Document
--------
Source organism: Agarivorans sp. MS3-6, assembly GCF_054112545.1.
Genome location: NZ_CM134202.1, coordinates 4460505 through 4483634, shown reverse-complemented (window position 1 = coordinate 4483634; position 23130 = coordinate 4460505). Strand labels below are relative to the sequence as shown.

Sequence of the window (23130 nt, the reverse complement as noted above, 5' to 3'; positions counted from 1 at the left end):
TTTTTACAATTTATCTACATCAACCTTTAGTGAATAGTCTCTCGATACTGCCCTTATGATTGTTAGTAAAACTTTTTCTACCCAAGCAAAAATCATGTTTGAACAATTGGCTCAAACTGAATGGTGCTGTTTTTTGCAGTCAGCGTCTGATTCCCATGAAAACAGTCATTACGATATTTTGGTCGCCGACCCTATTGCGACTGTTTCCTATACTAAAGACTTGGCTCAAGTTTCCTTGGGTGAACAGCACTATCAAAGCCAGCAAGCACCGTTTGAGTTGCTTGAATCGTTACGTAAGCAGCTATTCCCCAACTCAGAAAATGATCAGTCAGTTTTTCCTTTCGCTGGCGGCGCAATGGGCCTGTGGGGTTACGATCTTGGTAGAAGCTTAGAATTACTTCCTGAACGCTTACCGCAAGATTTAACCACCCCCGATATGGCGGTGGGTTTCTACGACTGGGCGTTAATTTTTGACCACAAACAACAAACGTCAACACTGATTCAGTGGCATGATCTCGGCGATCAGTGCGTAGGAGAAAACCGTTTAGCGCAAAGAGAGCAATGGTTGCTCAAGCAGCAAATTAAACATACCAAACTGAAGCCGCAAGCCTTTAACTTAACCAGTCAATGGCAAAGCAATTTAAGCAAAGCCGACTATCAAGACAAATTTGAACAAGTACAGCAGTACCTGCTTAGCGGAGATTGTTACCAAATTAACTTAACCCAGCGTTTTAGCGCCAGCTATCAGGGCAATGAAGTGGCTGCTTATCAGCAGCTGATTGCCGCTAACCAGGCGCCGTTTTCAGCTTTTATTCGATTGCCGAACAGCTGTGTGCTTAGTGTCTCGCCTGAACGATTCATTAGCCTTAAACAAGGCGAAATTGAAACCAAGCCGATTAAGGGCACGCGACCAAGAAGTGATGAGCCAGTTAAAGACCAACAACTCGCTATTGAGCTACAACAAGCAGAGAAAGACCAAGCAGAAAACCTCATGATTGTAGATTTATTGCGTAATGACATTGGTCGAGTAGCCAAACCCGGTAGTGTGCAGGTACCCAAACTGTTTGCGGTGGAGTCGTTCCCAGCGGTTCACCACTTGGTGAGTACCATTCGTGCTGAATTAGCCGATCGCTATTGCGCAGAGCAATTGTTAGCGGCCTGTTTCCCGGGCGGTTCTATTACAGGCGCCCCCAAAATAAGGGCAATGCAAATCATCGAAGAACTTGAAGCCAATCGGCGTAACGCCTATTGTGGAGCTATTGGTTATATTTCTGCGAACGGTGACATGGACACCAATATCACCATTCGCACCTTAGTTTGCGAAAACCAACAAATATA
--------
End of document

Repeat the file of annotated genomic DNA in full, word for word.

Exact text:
Source organism: Agarivorans sp. MS3-6, assembly GCF_054112545.1.
Genome location: NZ_CM134202.1, coordinates 4460505 through 4483634, shown reverse-complemented (window position 1 = coordinate 4483634; position 23130 = coordinate 4460505). Strand labels below are relative to the sequence as shown.

Sequence of the window (23130 nt, the reverse complement as noted above, 5' to 3'; positions counted from 1 at the left end):
TTTTTACAATTTATCTACATCAACCTTTAGTGAATAGTCTCTCGATACTGCCCTTATGATTGTTAGTAAAACTTTTTCTACCCAAGCAAAAATCATGTTTGAACAATTGGCTCAAACTGAATGGTGCTGTTTTTTGCAGTCAGCGTCTGATTCCCATGAAAACAGTCATTACGATATTTTGGTCGCCGACCCTATTGCGACTGTTTCCTATACTAAAGACTTGGCTCAAGTTTCCTTGGGTGAACAGCACTATCAAAGCCAGCAAGCACCGTTTGAGTTGCTTGAATCGTTACGTAAGCAGCTATTCCCCAACTCAGAAAATGATCAGTCAGTTTTTCCTTTCGCTGGCGGCGCAATGGGCCTGTGGGGTTACGATCTTGGTAGAAGCTTAGAATTACTTCCTGAACGCTTACCGCAAGATTTAACCACCCCCGATATGGCGGTGGGTTTCTACGACTGGGCGTTAATTTTTGACCACAAACAACAAACGTCAACACTGATTCAGTGGCATGATCTCGGCGATCAGTGCGTAGGAGAAAACCGTTTAGCGCAAAGAGAGCAATGGTTGCTCAAGCAGCAAATTAAACATACCAAACTGAAGCCGCAAGCCTTTAACTTAACCAGTCAATGGCAAAGCAATTTAAGCAAAGCCGACTATCAAGACAAATTTGAACAAGTACAGCAGTACCTGCTTAGCGGAGATTGTTACCAAATTAACTTAACCCAGCGTTTTAGCGCCAGCTATCAGGGCAATGAAGTGGCTGCTTATCAGCAGCTGATTGCCGCTAACCAGGCGCCGTTTTCAGCTTTTATTCGATTGCCGAACAGCTGTGTGCTTAGTGTCTCGCCTGAACGATTCATTAGCCTTAAACAAGGCGAAATTGAAACCAAGCCGATTAAGGGCACGCGACCAAGAAGTGATGAGCCAGTTAAAGACCAACAACTCGCTATTGAGCTACAACAAGCAGAGAAAGACCAAGCAGAAAACCTCATGATTGTAGATTTATTGCGTAATGACATTGGTCGAGTAGCCAAACCCGGTAGTGTGCAGGTACCCAAACTGTTTGCGGTGGAGTCGTTCCCAGCGGTTCACCACTTGGTGAGTACCATTCGTGCTGAATTAGCCGATCGCTATTGCGCAGAGCAATTGTTAGCGGCCTGTTTCCCGGGCGGTTCTATTACAGGCGCCCCCAAAATAAGGGCAATGCAAATCATCGAAGAACTTGAAGCCAATCGGCGTAACGCCTATTGTGGAGCTATTGGTTATATTTCTGCGAACGGTGACATGGACACCAATATCACCATTCGCACCTTAGTTTGCGAAAACCAACAAATATA